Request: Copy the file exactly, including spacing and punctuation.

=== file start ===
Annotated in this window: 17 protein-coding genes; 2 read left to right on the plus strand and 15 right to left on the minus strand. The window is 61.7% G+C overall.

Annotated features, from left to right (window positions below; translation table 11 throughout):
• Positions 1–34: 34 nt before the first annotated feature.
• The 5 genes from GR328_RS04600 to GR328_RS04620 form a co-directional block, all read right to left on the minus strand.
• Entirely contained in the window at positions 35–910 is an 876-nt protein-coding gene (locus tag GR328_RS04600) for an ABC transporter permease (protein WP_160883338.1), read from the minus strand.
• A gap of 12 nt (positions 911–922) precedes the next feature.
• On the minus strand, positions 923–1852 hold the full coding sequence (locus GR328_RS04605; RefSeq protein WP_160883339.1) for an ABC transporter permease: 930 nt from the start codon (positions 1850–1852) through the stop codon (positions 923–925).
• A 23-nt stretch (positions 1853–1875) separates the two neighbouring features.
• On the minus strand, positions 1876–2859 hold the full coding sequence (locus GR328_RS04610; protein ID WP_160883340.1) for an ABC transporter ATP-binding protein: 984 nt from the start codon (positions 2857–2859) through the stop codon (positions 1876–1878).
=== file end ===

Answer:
Annotated in this window: 17 protein-coding genes; 2 read left to right on the plus strand and 15 right to left on the minus strand. The window is 61.7% G+C overall.

Annotated features, from left to right (window positions below; translation table 11 throughout):
• Positions 1–34: 34 nt before the first annotated feature.
• The 5 genes from GR328_RS04600 to GR328_RS04620 form a co-directional block, all read right to left on the minus strand.
• Entirely contained in the window at positions 35–910 is an 876-nt protein-coding gene (locus tag GR328_RS04600) for an ABC transporter permease (protein WP_160883338.1), read from the minus strand.
• A gap of 12 nt (positions 911–922) precedes the next feature.
• On the minus strand, positions 923–1852 hold the full coding sequence (locus GR328_RS04605; RefSeq protein WP_160883339.1) for an ABC transporter permease: 930 nt from the start codon (positions 1850–1852) through the stop codon (positions 923–925).
• A 23-nt stretch (positions 1853–1875) separates the two neighbouring features.
• On the minus strand, positions 1876–2859 hold the full coding sequence (locus GR328_RS04610; protein ID WP_160883340.1) for an ABC transporter ATP-binding protein: 984 nt from the start codon (positions 2857–2859) through the stop codon (positions 1876–1878).